Periodontal fiber

Periodontal ligament

The tissues of the periodontium combine to form an active, dynamic group of tissues. The alveolar bone (C) is surrounded for the most part by the subepithelial connective tissue of the gingiva, which in turn is covered by the various characteristic gingival epithelia. The cementum overlaying the tooth root is attached to the adjacent cortical surface of the alveolar bone by the alveolar crest (I), horizontal (J) and oblique (K) fibers of the periodontal ligament.
Precursor dental follicle
Latin fibra periodontalis
FMA 56665

Anatomical terminology

The periodontal ligament, commonly abbreviated as the PDL, is a group of specialized connective tissue fibers that essentially attach a tooth to the alveolar bone within which it sits.[1]


Similar to the alveolar bone, the PDL develops from the dental sac of the tooth germ.[2]


Functions of PDL are supportive, sensory, nutritive, and remodeling.[3]

The PDL substance has been estimated to be 70% water, which is thought to have a significant effect on the tooth's ability to withstand stress loads. The completeness and vitality of the PDL are essential for the functioning of the tooth.

The PDL ranges in width from 0.15 to 0.38mm with its thinnest part located in the middle third of the root.[4]

The PDL is a part of the periodontium that provide for the attachment of the teeth to the surrounding alveolar bone by way of the cementum.

The PDL appears as the periodontal space of 0.4 to 1.5 mm on radiographs, a radiolucent area between the radiopaque lamina dura of the alveolar bone proper and the radiopaque cementum.

There are progenitor cells in the periodontal ligament that can differentiate into osteoblasts for the physiological maintenance of alveolar bone and, most likely, for its repair as well.[5]


The PDL consist of cells, and extracellular compartment of fibers.[5] The cells are fibroblast, epithelial cells, undifferentiated mesenchymal cells, bone and cementum cells. The epithelial rests of Malassez are also present; these groups of epithelial cells become located in the mature PDL after the disintegration of Hertwig epithelial root sheath during the formation of the root.[2] The extracellular compartment consists of Type 1, 3, and 5 collagen fibers bundles embedded in intercellular substance. The PDL collagen fibers are categorized according to their orientation and location along the tooth.[6]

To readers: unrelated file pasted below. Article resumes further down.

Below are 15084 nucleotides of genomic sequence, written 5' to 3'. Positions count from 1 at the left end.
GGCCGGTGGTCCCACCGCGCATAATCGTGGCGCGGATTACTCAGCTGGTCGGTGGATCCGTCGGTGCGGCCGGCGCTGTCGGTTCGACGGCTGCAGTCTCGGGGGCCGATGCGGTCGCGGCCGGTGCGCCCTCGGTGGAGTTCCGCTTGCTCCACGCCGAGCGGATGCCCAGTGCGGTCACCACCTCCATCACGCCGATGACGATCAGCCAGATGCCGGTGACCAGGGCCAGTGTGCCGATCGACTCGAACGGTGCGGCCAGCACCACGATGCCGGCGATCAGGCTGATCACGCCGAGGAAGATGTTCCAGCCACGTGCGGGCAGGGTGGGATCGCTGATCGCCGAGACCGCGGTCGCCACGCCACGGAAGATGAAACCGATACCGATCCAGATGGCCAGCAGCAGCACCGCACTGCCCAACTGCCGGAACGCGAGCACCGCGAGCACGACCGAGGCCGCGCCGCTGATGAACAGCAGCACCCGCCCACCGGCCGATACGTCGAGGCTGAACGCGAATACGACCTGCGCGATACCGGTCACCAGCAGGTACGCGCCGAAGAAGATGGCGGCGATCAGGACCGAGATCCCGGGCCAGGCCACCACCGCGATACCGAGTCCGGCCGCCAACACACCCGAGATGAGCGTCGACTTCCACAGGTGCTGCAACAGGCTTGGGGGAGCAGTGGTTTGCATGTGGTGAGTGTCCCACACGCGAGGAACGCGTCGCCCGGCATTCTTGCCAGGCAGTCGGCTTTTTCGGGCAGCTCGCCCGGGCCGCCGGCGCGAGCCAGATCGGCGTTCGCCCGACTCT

Alveolodental ligament

The main principal fiber group is the alveolodental ligament, which consists of five fiber subgroups: alveolar crest, horizontal, oblique, apical, and interradicular on multirooted teeth. Principal fibers other than the alveolodental ligament are the transseptal fibers.

All these fibers help the tooth withstand the naturally substantial compressive forces which occur during chewing and remain embedded in the bone. The ends of the principal fibers that are within either cementum or alveolar bone proper are considered Sharpey fibers.

Alveolar crest fibers

Alveolar crest fibers (I)run from the cervical part of the root to the alveolar bone crest

Horizontal fibers

Horizontal fibers (J) attach to the cementum apical to the alveolar crest fibers and run perpendicularly from the root of the tooth to the alveolar bone.

Oblique fibers

Oblique fibers (K) are the most numerous fibers in the periodontal ligament, running from cementum in an oblique direction to insert into bone coronally.

Apical fibers

Apical fibers are found radiating from cementum around the apex of the root to the bone, forming base of the socket or alveolus.

Interradicular fibers

Interradicular fibers are only found between the roots of multirooted teeth, such as premolars and molars. They extend from radicular cementum to interradicular alveolar bone.

Transseptal fibers

Transseptal fibers (H) extend interproximally over the alveolar bone crest and are embedded in the cementum of adjacent teeth; they form an interdental ligament. These fibers keep all the teeth aligned. These fibers may be considered as belonging to the gingival tissue because they do not have an osseous attachment.[7]


See also


  1. Herbert F. Wolf; Klaus H. Rateitschak (2005). Periodontology. Thieme. pp. 12–. ISBN 978-0-86577-902-0. Retrieved 21 June 2011.
  2. 1 2 3 4 5 Illustrated Dental Embryology, Histology, and Anatomy, Bath-Balogh and Fehrenbach, Elsevier, 2011, page 184.
  3. Max A. Listgarten, University of Pennsylvania and Temple University at
  4. Ten Cate's Oral Histology, Nanci, Elsevier, 2013, page 220
  5. 1 2 Structure of periodontal tissues in health and disease, ANTONIO NANCI & DIETER D. BOSSHARDT, Periodontology 2000, Vol. 40, 2006, 11–28 at
  6. Max A. Listgarten, University of Pennsylvania and Temple University,
  7. Ten Cate's Oral Histolog, Nanci, Elsevier, 2013, page 274
  8. Zadik Y (December 2008). "Algorithm of first-aid management of dental trauma for medics and corpsmen". Dent Traumatol. 24 (6): 698–701. doi:10.1111/j.1600-9657.2008.00649.x. PMID 19021668.
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